HR Resources

7 Tips on How to Fire Someone Remotely

how to fire someone remotely

We frequently write about hiring remotely (surprise), but today, we are venturing over to the flip side. The “F” word – the art of letting someone go. It can be challenging to fire someone when you work from an office, but even more so when you’re working remotely. So, how to fire someone when you work in a remote company? Here’s some advice to get you started.

I remember the only time I got fired – I worked remotely for a marketing agency from the USA. The CEO called me on the phone as soon as I started working on a Thursday. He told me that they no longer need me and that I can stop working as soon as the call is done. I felt pretty horrible – sort of like someone breaking up with you over a text message.

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1. Cut to the chase

Even though it was hard news to process, I was grateful my boss didn’t beat around the bush. This leads us straight to our first tip on how to fire someone if you work remotely – get straight to the facts. If an employee gets an unannounced call from you or another manager, they know that you didn’t call just to talk about the weather.

2. Don’t waste your time

On a similar note, once you made the decision to let someone go, rip the bandaid off.

Let them go the day after you make the decision. Don’t wait until Friday and definitely don’t wait until the end of the workday to tell them they’re being fired. Imagine working for a full day for a company that just fired you – it just adds salt to the wound.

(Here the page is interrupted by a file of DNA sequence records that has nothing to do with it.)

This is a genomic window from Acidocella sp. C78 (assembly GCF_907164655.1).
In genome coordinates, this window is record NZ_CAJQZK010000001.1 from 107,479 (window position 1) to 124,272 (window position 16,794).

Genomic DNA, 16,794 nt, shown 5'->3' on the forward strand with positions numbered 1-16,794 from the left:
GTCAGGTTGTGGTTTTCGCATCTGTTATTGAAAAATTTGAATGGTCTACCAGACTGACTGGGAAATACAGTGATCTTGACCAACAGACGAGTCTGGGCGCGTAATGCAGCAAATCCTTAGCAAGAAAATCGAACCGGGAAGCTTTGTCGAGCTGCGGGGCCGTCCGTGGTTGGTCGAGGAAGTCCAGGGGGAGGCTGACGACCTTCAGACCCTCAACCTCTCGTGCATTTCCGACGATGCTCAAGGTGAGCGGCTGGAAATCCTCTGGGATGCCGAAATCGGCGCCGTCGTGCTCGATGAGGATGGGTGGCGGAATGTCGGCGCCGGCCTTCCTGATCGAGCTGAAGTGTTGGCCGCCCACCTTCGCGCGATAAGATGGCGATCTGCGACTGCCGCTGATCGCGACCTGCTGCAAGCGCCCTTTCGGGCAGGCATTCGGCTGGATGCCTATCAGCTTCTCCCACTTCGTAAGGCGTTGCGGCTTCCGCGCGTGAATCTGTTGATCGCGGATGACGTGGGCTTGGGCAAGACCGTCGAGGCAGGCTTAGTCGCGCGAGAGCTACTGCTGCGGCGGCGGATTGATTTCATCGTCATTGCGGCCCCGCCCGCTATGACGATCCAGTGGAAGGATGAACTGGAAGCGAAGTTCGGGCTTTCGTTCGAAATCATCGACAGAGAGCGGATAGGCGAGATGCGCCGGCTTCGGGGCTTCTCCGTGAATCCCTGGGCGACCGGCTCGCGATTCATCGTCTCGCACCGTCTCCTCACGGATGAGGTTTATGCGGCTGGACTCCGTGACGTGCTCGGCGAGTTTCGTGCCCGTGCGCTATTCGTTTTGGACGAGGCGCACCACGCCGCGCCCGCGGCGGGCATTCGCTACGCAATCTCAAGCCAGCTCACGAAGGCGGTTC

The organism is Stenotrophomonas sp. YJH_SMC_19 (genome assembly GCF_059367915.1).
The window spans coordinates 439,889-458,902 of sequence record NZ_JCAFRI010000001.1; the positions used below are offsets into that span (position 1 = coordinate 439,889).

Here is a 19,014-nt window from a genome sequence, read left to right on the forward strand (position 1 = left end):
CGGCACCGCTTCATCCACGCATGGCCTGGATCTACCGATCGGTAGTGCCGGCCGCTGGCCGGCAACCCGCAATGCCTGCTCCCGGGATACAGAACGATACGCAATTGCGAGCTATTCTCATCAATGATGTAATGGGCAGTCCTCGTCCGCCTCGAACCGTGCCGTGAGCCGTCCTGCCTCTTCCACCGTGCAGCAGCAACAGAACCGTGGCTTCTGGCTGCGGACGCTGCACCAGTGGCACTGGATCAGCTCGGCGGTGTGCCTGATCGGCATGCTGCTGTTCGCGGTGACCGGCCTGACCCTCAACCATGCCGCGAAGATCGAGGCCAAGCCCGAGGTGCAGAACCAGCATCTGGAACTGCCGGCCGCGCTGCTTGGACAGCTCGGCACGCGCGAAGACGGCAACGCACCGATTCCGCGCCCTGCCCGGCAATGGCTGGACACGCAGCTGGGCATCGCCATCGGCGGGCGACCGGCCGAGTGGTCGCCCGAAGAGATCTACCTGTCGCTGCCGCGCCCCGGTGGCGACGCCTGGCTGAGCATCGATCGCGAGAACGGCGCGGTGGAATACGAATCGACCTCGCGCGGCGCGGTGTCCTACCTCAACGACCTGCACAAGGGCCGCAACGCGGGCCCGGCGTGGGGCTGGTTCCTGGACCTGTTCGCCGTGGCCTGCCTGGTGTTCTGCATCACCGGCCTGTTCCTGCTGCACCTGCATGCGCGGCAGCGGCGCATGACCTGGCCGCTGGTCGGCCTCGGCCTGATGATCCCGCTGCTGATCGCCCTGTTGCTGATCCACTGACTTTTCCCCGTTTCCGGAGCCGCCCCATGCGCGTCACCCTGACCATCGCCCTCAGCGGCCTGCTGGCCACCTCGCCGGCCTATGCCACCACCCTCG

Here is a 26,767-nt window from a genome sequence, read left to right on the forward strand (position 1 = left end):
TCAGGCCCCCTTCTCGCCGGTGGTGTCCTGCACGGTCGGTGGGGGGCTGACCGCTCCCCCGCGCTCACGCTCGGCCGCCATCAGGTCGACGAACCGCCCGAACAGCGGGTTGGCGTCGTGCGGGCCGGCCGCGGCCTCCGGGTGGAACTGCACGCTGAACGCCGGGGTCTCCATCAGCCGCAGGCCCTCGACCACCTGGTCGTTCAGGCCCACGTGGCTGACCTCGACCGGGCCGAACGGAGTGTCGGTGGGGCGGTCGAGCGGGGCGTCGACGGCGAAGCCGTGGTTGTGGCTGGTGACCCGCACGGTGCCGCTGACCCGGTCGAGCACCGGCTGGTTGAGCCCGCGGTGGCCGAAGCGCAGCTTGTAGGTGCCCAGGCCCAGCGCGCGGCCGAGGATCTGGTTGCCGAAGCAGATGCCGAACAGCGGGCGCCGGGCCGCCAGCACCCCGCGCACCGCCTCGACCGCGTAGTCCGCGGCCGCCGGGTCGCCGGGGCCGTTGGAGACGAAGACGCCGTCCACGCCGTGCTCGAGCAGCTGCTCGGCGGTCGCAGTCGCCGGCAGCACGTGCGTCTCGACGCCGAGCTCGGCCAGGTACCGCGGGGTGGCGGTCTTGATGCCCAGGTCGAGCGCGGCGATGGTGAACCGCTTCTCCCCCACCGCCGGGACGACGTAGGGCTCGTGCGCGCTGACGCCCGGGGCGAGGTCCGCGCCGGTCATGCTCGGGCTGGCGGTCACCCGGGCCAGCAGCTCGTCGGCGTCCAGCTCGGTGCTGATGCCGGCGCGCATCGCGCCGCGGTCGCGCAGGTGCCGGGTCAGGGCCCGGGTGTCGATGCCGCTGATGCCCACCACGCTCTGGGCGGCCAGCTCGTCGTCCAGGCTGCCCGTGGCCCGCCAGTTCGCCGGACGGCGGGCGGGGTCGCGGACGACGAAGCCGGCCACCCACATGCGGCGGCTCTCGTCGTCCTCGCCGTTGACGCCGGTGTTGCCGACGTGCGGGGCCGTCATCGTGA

The employee may notice a change in your behavior and they’ll start suspecting that something is wrong. The longer it goes on, the worse you’ll feel for putting it off. So get it over with as soon as you’re certain of your decision.

Also, don’t send a Google Calendar invite or something similar, especially a few days in advance. Just ask them to hop on a video call with you and tell them on the spot.

The only delay you should make is some time to let the HR prepare the documentation before you officially announce that the person is being fired.

3. Do it in person/over video call

In normal circumstances, we’d encourage you to always fire someone in person, even a remote worker (distance permitting of course). However, seeing as we are in the middle of a pandemic, a video call is probably the wiser way to go. 

How to fire someone 101: always do it over a video call rather than the phone. It’s just basic decency to be honest. Plus, on video, the employee will be able to see your body language and facial expressions. This gives them a better grasp of the situation, and will allow them to interpret your tone more accurately, which is hugely reassuring, and will save them replaying “what did he/she mean by that” scenarios as they try to get to sleep. It’s the most humane approach you can take. Needless to say, letting someone go over Slack or email is not an option.

4. Don’t say “it’s not personal”

Speaking of personal, don’t even think about saying “This is not personal”. In that situation, they most likely will not care, because, for them, it’s definitely personal. Plus, it might rouse suspicion that it is more personal than you’re letting on. If at all possible, provide a reason for why you’re letting them go. If the company is in bad shape financially, it’s much different than being let go because of poor performance.

This transparency will give them some closure, but also help them in future job interviews to explain the situation clearly and confidently.  It is worth noting that there are certain things that should not be disclosed when you’re approaching how to fire someone. For example, if you’re firing someone for poor performance, don’t say it unless you have documented proof. Likewise, if you’re firing someone for breaking the company handbook rules, make sure to have documented proof of that as well.